Torino signed two Scottish players, Joe Baker and Denis Law, in the summer of 1961. Both played in Serie A for only a season, despite the pair scoring a respectable 17 goals between them. In his autobiography, Law bemoaned the defensive nature of Italian coaches and the drawn-out tactical battles that Serie A matches often became. Baker did not take too well to the constant media interest in footballers on the peninsula, which contrasted with players back in England being able to take the bus to the ground on matchday with the team's supporters!!
The 1970's was a barren period in terms of British players moving to Italy to test themselves in a new football culture. It was a strange time, as Britannia ruled the waves in Europe, but there was an old joke about the England national team in particular struggling to qualify for the Home International series. Given that it was often the International stage on which players were spotted for Serie A stardom and riches, this fact is perhaps unsurprising in retrospect.
Moreover, many of the best players of the 1970's in Britain were also those who were known to have at least one and often several off-field vices. In fact, Brian Clough once said while managing Nottingham Forest, “Every player had a vice – it was either booze, birds or horses”. He then added that Peter Shilton was the only footballer of the period he had known who had not fallen into one of these lifestyle traps. Against this backdrop, perhaps the British players whose ability would have lit up Serie A at that time were ill-suited to it in terms of mentality and professionalism.
It was in the early 1980's era of New Romantics and Rubix Cubes that the next wave of British players got the opportunity to ply their trade in Serie A. Joe Jordan was a bustling and moderately successful forward with Milan and Verona, while the man signed to replace him, Luther Blissett, had a more difficult time, scoring only five times in the 1983/84 season. In another of football's cruel forays into sarcasm, an urban myth circulated that the Rossoneri had intended to sign Blissett's Watford team mate, John Barnes, and signed the target man for £1 million by mistake. More successful were Mark Hateley and Ray Wilkins at Milan and Trevor Francis and Graeme Souness at Sampdoria, who were all on the pitch when the two sides met in a Coppa Italia final 1985. Samp won the tie 3-1 on aggregate, with Souness scoring the decisive goal in the first leg at the San Siro.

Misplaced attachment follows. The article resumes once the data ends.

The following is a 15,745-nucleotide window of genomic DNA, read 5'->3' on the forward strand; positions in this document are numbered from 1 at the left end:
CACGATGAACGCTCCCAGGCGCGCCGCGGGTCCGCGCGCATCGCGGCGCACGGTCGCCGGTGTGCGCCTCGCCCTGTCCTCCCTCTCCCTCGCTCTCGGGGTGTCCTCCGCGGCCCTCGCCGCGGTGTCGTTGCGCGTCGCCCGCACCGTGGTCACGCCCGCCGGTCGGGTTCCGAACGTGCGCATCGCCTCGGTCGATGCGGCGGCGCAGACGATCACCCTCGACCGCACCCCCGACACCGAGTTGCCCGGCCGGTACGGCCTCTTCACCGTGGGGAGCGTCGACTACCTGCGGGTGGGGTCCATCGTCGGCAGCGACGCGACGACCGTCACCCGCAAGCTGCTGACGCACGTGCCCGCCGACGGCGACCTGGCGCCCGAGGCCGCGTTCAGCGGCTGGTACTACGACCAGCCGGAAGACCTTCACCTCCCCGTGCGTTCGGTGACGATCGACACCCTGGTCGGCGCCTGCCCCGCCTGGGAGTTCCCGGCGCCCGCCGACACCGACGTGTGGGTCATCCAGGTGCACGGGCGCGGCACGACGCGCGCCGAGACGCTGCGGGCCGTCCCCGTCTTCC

It was also an era in which British players were not consigned to the peninsula's premier clubs. Paul Rideout and Gordon Cowans both moved from Aston Villa to Bari in 1985, only to play in a relegated side the following season. The same chain of events would occur with another English player six years later. Paul Elliott also played for a struggling Pisa side, whose Serie A survival in 1987/88 could not be repeated the following season. He had moved to Italy in the same summer as Ian Rush, whose unhappy spell with Juventus saw him fail to emulate the last Welshman to play for the Turin giants, namely John Charles (though he never actually said Italy was like 'a foreign country').
Part three to follow on Wednesday...